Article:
Forceful evictions, new beginnings and land use trends along waterfronts in Abidjan
Irit Eguavoen (University of Bonn)
Paper short abstract:
The paper presents findings from an ethnographic survey, as well as results from biographical interviews on a peninsular in the middle of Abidjan where thousands of people have found refuge after forceful evictions. The data is contextualised with a remote sensing analysis of land use trends.
Paper long abstract:
Abidjan is home of 4.7 million people and built around the Ébrié Lagoon which dominates the urban landscape. The poorest people tend to establish dwellings on marginal public lands, including the vulnerable waterfronts of the highly-polluted lagoon. Forceful evictions of so-called quartiers d´habitation spontanés and informal business areas in the name of public interest and health have increased since 2011 under the government of liberal president Alassane Quattara. Some households in Abidjan have faced one eviction after the other within a few years. A peninsular at the middle of the metropolis has become the refuge of thousands of people since 2005. Historically, the peninsular was unmapped in city planning and is represented on current maps as either white spot or forest area. As such, it became part of a master plan for the Eco-Aérocité d´Abidjan, whose foreign planners envisaged high real estate development and the activation of the waterfront. Investors strongly used sustainability rhetoric. But in the meantime and rather unnoticed by the wider public, the peninsular became densely populated by new residents and has evolved into a vivid quarter with public infrastructure, amenities and sociality. The paper presents findings from an ethnographic survey among 60 cours communes (ca 450 households) that investigated the demography, as well as results from biographical interviews focussing on evictions, spontaneous urbanisation and new beginnings. The paper also outlines debates around waterfront development in Abidjan generally and presents land use trends based on remote sensing analysis.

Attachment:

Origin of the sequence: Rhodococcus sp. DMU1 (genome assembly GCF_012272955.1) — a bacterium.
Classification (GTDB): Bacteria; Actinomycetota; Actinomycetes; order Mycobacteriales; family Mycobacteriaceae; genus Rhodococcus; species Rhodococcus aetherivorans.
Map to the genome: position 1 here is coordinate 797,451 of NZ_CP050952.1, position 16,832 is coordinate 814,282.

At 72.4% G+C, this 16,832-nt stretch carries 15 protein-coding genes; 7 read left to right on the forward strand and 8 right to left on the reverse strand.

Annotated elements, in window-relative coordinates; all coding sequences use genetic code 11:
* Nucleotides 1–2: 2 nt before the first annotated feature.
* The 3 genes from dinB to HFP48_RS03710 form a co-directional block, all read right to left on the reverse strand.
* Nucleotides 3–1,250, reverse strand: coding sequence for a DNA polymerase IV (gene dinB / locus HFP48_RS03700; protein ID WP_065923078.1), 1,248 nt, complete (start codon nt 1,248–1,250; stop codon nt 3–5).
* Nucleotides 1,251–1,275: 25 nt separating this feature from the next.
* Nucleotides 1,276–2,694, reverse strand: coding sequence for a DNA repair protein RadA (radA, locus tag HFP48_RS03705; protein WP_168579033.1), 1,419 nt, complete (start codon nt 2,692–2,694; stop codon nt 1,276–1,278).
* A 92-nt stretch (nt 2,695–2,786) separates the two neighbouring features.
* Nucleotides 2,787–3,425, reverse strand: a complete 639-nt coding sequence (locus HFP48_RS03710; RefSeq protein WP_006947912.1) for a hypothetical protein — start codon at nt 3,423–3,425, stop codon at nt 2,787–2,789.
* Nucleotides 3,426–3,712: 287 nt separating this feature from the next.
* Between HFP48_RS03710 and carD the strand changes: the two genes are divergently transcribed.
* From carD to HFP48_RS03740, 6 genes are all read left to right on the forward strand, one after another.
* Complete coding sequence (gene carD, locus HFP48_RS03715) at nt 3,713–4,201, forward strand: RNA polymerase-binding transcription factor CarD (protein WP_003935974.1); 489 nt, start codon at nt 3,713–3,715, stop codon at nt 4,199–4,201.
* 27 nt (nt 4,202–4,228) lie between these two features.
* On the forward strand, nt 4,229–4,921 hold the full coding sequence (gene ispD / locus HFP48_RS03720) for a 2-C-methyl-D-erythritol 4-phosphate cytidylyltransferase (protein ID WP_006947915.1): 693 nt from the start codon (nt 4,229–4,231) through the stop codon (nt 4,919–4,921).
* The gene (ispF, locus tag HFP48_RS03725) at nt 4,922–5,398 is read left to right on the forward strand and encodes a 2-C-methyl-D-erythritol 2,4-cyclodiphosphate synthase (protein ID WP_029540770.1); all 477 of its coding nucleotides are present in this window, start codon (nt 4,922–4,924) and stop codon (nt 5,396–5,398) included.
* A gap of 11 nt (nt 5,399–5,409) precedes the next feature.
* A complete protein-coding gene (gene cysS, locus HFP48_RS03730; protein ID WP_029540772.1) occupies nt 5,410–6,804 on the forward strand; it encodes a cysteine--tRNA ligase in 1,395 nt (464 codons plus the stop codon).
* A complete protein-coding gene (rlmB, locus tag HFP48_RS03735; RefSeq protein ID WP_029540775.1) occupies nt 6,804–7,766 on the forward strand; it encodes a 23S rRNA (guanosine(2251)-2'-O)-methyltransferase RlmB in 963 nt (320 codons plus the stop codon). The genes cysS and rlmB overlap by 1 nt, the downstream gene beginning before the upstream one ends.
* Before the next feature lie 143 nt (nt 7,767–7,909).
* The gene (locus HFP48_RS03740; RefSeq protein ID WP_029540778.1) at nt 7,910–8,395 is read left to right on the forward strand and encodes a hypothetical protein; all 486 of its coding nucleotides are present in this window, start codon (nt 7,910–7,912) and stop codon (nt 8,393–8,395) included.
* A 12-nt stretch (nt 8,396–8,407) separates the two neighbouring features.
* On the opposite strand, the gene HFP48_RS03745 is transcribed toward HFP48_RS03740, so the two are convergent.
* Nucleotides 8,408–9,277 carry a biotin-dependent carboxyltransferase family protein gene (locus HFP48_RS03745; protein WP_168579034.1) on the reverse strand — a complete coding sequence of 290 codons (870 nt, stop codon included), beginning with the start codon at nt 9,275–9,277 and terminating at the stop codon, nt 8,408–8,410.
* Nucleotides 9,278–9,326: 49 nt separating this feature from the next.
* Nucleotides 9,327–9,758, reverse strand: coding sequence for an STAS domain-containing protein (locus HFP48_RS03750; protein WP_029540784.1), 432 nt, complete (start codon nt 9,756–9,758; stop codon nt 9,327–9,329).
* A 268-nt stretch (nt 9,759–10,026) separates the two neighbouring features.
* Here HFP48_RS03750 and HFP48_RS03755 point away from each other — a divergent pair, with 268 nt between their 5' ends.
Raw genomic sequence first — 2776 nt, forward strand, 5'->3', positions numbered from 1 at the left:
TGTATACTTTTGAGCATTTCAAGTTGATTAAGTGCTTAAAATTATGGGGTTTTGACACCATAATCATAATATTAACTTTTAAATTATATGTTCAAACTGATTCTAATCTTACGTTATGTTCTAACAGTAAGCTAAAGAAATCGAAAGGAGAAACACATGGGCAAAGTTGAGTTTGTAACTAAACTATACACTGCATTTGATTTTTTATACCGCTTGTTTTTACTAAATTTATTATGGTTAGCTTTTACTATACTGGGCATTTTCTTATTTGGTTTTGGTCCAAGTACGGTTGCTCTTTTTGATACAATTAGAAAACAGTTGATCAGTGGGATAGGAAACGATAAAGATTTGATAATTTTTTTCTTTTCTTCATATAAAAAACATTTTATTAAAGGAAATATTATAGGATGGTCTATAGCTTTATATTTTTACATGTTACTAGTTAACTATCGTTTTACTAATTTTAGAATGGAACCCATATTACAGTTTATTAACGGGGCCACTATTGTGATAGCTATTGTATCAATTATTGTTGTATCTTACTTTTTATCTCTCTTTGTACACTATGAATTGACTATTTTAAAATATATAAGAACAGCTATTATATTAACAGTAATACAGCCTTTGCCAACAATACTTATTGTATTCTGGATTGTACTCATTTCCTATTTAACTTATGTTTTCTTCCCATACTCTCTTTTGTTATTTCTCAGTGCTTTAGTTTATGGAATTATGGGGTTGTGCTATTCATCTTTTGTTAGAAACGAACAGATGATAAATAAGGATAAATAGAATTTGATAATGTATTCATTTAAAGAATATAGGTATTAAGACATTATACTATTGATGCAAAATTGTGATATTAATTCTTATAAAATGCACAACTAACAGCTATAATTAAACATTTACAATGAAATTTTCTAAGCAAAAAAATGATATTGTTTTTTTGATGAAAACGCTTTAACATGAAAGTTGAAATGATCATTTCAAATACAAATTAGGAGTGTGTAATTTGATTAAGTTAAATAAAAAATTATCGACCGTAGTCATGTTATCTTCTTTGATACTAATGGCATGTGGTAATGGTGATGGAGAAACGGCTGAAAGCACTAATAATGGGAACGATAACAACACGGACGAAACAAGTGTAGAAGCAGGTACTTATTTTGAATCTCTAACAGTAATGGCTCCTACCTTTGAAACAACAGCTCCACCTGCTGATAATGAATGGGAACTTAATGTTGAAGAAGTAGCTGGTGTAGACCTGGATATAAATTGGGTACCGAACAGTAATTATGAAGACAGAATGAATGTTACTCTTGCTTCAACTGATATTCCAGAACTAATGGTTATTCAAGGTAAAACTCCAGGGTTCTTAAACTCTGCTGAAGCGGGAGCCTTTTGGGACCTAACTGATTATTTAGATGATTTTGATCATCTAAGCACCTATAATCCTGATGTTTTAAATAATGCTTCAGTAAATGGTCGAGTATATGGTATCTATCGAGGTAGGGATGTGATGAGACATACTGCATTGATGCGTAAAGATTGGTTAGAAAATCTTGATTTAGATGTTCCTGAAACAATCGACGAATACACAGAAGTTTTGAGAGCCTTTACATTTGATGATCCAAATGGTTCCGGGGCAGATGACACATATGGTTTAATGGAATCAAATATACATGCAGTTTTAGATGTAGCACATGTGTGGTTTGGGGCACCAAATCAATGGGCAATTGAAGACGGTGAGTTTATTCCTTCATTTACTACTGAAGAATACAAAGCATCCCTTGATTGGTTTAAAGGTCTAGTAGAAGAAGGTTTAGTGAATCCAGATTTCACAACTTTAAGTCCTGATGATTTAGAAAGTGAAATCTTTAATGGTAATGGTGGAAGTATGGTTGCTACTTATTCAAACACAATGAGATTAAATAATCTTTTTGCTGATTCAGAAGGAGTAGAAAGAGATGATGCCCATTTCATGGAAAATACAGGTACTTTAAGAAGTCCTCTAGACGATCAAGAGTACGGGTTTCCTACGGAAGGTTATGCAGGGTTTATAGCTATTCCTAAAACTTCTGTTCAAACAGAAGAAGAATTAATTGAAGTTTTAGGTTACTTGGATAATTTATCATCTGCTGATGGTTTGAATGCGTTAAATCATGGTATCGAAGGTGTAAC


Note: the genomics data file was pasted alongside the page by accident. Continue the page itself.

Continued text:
Contested waterfronts in Kenya, Cameroon and Côte d´Ivoire